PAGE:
Rule 2, Section 22, Article 2, Note 2 states: "When an offensive player is holding the ball to pass it forward, any intentional forward movement of the hand, starts a forward pass. Even if the player loses possession of the ball as he is attempting to tuck the ball back to his body."
That was the ruling here, the old tuck play. Most people think the forward pass starts when the pass leaves the passer’s hand, but that’s not the case. The direction the ball ends up going after the arm starts forward is irrelevant. It is a forward pass.
THE SITUATION: Jacksonville had the ball, third-and-10 at the Jacksonville 10-yard line with 6:48 left in the first quarter. Houston led 7-0.
THE PLAY: Jacksonville quarterback Blaine Gabbert scrambled 11 yards and when he was making his slide to go down, he was hit by Houston’s Glover Quin and Brian Cushing. No foul was called on the play.
MY TAKE: In my opinion, this was not a foul. It is true that a quarterback who slides feet first gets added protection. The rule states that the defender must pull up when a runner begins a feet-first slide. It also goes on to state that all contact by a defender is illegal.
If a defender has already committed himself, and the contact is unavoidable, it is not a foul -- unless the defender commits some other act such as helmet-to-helmet contact or driving his forearm or shoulder into the head or neck of the runner. The rule also states that the quarterback who desires to take advantage of this protection is responsible for starting his slide before contact by a defensive player is imminent.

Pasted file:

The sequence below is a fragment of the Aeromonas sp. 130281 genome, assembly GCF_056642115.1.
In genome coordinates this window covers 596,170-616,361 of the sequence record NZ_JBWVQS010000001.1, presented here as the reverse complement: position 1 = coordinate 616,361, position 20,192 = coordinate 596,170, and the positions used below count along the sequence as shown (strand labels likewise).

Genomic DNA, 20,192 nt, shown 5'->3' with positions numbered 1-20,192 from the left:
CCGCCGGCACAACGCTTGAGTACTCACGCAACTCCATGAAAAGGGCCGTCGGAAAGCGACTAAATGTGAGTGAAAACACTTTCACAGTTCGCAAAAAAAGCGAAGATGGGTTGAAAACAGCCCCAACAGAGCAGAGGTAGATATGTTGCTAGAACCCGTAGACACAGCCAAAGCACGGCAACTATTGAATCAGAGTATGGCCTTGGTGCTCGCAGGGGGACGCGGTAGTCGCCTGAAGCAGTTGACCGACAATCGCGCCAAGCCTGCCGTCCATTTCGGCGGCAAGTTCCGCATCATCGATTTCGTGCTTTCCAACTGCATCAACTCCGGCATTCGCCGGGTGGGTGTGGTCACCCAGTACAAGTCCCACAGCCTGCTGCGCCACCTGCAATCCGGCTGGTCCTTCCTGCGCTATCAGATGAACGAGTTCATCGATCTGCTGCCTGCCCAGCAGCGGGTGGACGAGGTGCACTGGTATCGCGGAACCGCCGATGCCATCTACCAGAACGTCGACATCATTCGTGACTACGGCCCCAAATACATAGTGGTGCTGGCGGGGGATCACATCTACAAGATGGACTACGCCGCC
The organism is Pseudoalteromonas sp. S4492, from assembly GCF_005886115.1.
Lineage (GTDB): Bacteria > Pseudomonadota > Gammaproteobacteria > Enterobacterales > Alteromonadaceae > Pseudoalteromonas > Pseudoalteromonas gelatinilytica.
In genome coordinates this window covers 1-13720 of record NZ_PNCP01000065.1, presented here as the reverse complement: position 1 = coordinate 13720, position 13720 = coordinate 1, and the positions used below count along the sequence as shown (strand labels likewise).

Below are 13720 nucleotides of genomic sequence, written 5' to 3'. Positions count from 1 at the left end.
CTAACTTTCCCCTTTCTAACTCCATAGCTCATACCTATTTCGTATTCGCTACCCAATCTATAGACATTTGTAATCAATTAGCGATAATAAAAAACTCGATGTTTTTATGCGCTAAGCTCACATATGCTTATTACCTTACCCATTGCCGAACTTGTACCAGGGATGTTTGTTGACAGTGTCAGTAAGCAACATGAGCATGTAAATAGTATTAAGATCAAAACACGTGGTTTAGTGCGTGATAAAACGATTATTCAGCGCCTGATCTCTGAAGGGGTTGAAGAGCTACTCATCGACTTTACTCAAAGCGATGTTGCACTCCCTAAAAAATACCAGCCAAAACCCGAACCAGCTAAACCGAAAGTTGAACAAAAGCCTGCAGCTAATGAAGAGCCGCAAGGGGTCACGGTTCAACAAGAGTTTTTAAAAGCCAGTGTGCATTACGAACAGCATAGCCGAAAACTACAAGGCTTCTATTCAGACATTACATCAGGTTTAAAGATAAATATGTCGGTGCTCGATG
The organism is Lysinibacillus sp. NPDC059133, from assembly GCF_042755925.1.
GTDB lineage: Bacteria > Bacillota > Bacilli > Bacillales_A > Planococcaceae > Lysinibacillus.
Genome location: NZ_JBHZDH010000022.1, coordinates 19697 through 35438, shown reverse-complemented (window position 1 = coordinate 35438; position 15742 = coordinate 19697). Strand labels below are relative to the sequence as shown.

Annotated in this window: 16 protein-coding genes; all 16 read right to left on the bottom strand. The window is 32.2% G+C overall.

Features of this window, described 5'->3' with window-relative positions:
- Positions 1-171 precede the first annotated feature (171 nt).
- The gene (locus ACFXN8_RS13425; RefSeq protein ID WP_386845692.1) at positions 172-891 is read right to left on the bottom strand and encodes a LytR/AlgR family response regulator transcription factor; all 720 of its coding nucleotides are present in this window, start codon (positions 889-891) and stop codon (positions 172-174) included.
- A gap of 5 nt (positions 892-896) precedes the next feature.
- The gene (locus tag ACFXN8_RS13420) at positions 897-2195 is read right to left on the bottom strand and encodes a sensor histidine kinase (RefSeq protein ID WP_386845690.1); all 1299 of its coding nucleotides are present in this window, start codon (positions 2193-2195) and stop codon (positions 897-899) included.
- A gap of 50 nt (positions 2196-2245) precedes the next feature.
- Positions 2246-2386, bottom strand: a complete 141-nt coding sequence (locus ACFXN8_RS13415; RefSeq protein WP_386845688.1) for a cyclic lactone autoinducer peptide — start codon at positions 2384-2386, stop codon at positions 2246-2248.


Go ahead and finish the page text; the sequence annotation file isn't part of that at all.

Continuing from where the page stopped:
There was no contact to the head or neck area to Gabbert. Quin was already committed to making the tackle and Cushing was pushed into the body of Gabbert.
THE GAME: Cincinnati at Seattle
THE SITUATION: Seattle had the ball, fourth-and-2 from the Cincinnati 3-yard with 14 seconds left in the second quarter. Cincinnati led 17-3.
THE PLAY: Seattle’s Marshawn Lynch carried the ball for two yards and was tackled short of the goal line. Seattle had no timeouts left and the clock expired.
MY TAKE: We got a lot of Tweets on this one, wondering if the officials should have stopped play because the Cincinnati players were delaying Lynch from getting up and allowing Seattle to run another play.
I say no. If you are going to run the ball up the middle with 14 seconds left and no timeouts, that’s what you get.
It was a normal pile up. The ball did not get batted by a Cincinnati player -- it was inadvertently knocked further into the end zone. The officials did what they were supposed to do, which is to get the ball spotted as quickly as they could, but time expired. End of story.